Changes between Version 1 and Version 2 of molesparser


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Timestamp:
31/10/06 08:40:52 (13 years ago)
Author:
domlowe
Comment:

finished editing Moles parser document

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  • molesparser

    v1 v2  
    3333{{{ 
    3434#!python 
    35 #create metadata description: 
    36 mdID=M.metadataDescriptionID(schemeIdentifier='1',repositoryIdentifier='2', localIdentifier='3') 
    37 dgMD=M.dgMetadataDescription(metadataDescriptionID=mdID) 
    38 #create metadata record 
    39 dgMR=M.dgMetadataRecord(dgMetadataID=dgMID, dgDataEntity=dgDE, dgMetadataDescription=dgMD) 
     35mdID=M.dgMetadataID(schemeIdentifier='1',repositoryIdentifier='2', localIdentifier='3') 
     36dgMR=M.dgMetadataRecord(dgMetadataID=dgMID) 
    4037dgMeta=MRW.dgMetadata(dgMetadataRecord=dgMR) 
    4138}}} 
    4239 
     40So in the above there are 3 classes used: M.dgMetadataID, M.dgMetadataRecord and MRW.dgMetadata (the 'root' element). The resulting XML looks like this: 
     41{{{ 
     42<dgMetadata> 
     43   <dgMetadataRecord> 
     44      <dgMetadataID> 
     45        <schemeIdentifier>1</schemeIdentifier> 
     46        <repostoryIdentifier>2</repositoryIdentifier> 
     47        <localIdentifier>3</localIdentifier> 
     48      </dgMetadataID> 
     49   </dgMetadataRecord> 
     50</dgMetadata> 
    4351 
    44 Rather than give lots of examples this is an explanation of how the parser works. 
    45 MOLES classes exist for elements that have child elements. If the element does not have children, it will not be a class, but will be an attribute of it's parent. So, in the following: 
     52}}} 
     53 
     54So you can see that the hierarchical relationship expressed in python is represented in the XML. 
     55You don't neeed to remember all the class names, you can work them out by remembering that MOLES classes exist for elements that have child elements. If the element does not have children, it will not be a class, but will be an attribute of it's parent. So, in the following: 
    4656{{{ 
    4757         <dgDataGranule> 
     
    6070So the above snippet would be declared like: 
    6171{{{ 
    62 !#python 
    63 dModel=dataModel(repositoryIdentifier='badc.nerc.ac.uk',schemeIdentifier='NDG-A0', localIdentifier='example.xml') 
     72#!python 
     73dModel=M.dataModel(repositoryIdentifier='badc.nerc.ac.uk',schemeIdentifier='NDG-A0', localIdentifier='example.xml') 
    6474DG  = M.dgDataGranule(dataModelID=dModel) 
    6575}}} 
    6676 
    67 There are three things you can pass as a keyword argument. These are: 
     77There are three things you can pass as a keyword argument that affect how each MOLES element is processed. These are: 
    6878 * Another MOLES element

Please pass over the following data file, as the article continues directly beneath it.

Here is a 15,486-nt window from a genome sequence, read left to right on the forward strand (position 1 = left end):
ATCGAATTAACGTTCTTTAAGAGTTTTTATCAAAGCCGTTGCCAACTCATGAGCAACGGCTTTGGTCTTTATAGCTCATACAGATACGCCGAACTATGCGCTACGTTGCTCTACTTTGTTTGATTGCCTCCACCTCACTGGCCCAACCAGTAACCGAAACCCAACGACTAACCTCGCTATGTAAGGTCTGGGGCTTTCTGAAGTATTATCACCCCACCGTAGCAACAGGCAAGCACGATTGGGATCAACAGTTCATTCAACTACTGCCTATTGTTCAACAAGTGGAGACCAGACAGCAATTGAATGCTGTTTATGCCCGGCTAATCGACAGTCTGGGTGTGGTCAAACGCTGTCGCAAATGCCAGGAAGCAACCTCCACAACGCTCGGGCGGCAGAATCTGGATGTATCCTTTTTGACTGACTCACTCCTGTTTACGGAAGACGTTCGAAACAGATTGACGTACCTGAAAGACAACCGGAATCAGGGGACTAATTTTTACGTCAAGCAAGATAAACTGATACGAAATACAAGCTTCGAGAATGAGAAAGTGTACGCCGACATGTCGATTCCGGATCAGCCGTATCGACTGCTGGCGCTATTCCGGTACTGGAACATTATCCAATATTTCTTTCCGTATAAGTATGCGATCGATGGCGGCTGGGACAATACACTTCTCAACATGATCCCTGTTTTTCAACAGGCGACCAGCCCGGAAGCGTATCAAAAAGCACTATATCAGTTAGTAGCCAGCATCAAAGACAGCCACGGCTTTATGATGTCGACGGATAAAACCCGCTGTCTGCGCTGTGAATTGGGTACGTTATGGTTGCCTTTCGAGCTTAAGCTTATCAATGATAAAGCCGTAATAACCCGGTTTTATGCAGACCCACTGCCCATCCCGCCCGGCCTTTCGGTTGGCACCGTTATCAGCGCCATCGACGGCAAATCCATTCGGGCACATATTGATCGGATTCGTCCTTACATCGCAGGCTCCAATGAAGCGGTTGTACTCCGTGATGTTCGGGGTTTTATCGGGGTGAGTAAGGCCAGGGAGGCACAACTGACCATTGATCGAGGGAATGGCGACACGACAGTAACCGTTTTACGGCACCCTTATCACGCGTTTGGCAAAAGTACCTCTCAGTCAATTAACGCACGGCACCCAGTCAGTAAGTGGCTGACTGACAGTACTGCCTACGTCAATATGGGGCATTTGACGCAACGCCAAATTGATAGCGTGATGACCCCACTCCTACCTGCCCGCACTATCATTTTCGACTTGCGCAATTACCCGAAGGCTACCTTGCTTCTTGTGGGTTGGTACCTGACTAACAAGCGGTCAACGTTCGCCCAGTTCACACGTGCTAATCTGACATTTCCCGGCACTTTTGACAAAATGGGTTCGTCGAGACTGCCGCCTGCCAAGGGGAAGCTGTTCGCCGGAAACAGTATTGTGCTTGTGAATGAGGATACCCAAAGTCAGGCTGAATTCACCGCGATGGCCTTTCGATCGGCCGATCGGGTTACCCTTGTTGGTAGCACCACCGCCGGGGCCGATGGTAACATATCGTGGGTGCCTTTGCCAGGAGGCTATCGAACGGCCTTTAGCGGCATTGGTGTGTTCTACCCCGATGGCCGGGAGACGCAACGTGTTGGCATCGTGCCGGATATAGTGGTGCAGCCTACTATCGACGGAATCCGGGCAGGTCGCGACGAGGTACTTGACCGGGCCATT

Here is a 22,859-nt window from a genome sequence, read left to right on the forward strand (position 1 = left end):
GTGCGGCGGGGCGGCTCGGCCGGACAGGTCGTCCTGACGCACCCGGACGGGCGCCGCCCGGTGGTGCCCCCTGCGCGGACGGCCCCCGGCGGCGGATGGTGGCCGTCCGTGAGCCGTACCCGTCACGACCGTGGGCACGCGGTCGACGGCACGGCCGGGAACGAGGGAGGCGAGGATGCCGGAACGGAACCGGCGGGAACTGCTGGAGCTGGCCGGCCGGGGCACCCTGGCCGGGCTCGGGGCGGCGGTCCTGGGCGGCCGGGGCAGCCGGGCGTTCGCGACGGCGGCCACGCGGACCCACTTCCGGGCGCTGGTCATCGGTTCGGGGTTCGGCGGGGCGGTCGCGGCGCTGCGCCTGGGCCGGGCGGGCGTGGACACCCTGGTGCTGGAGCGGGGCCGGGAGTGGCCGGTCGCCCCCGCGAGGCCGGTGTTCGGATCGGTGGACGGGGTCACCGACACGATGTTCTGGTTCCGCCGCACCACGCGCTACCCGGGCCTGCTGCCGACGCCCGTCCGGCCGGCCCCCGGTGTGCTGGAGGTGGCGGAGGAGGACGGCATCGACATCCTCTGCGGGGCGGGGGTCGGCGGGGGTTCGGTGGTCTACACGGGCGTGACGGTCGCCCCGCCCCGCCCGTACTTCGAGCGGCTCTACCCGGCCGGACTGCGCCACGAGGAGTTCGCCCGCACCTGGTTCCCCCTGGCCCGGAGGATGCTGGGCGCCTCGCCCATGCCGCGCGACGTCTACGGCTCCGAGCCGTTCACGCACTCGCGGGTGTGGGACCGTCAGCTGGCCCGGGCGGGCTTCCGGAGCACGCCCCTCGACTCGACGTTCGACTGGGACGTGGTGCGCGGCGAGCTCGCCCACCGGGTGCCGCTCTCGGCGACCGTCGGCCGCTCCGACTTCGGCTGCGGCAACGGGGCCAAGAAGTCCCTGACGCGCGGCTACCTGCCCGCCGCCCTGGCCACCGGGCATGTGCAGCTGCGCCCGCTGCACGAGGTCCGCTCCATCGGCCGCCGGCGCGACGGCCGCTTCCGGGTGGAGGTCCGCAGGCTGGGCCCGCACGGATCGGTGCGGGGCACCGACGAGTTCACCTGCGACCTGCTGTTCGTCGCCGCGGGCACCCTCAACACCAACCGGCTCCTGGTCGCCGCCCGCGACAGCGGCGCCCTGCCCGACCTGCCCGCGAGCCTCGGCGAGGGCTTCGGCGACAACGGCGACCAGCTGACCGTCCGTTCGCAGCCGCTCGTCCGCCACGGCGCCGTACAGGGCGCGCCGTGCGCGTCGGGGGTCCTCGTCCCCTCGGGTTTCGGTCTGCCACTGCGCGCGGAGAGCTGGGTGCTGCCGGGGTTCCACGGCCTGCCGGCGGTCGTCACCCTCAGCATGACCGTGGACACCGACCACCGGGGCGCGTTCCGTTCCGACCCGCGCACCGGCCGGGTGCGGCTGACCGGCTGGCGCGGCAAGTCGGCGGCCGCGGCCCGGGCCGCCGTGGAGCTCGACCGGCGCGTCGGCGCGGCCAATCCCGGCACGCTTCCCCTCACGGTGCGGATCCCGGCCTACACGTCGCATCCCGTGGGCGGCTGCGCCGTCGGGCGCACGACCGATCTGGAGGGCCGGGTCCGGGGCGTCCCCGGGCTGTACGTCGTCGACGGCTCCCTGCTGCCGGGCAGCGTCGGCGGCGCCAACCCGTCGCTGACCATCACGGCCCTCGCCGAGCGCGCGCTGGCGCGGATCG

6979 * A string 
     
    7484If the value of the keyword argument is a list, then this list can contain multiple strings or multiple MOLES elements. 
    7585 
     86Using lists is necessary when you want a MOLES element to have multiple child elements with the same name. E.g. You may have a dgDataEntity with multiple dgDataGranules. 
     87 
     88In this case you would do (in pseudo-python): 
     89{{{ 
     90#!python 
     91DG1 = M.dgDataGranule(att1 = 'A', att2='B') 
     92DG2 = M.dgDataGranule(att1 = 'C', att2='D') 
     93DG3 = M.dgDataGranule(att1 = 'E', att2='F') 
     94dglist=[DG1, DG2, DG3) 
     95DE = M.dgDataEntity(dgDataGranule=dglist) 
     96}}} 
     97 
     98This will produce: 
     99{{{ 
     100<dgDataEntity> 
     101   <dgDataGranule> 
     102      <att1>A</att1> 
     103      <att2>B</att2> 
     104   </dgDataGranule> 
     105   <dgDataGranule> 
     106      <att1>C</att1> 
     107      <att2>D</att2> 
     108   </dgDataGranule> 
     109   <dgDataGranule> 
     110      <att1>E</att1> 
     111      <att2>F</att2> 
     112   </dgDataGranule> 
     113<dgDataEntity> 
     114}}} 
    76115 
    77116 
    78117 
     118Finally you need to know how to go to and from XML to python. 
     119 
     120There are two methods, toXML() and fromXML(). You only need to call these methods on the root element. 
     121So to convert a MOLES XML document to python do this: 
     122{{{ 
     123#!python 
     124tree=cElementTree.ElementTree(file='moles.xml') 
     125dgMeta=MRW.dgMetadata() 
     126dgMeta.fromXML(tree.getroot()) 
     127}}} 
     128 
     129And to convert to XML: 
     130{{{ 
     131#!python 
     132molestree=dgMeta.toXML() 
     133print cElementTree.dump(molestree) 
     134}}} 
    79135 
    80136 
     137If you are just usign this parser to create MOLES records there may not be much advantage over using cElementTree directly, although it may be more or less readable depending on your preference. However the main advantage comes in being able to manipulate and edit existing MOLES documents. 
    81138 
     139So you could call the fromXML method on the root element of a document and then do things like: 
    82140 
     141{{{ 
     142#!python 
     143for parameterSummary in dgMeta.dgMetadataRecord.dgDataEntity.dgDataSummary.dgParameterSummary: 
     144        #do something to all the parameter summaries 
    83145 
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     146}}}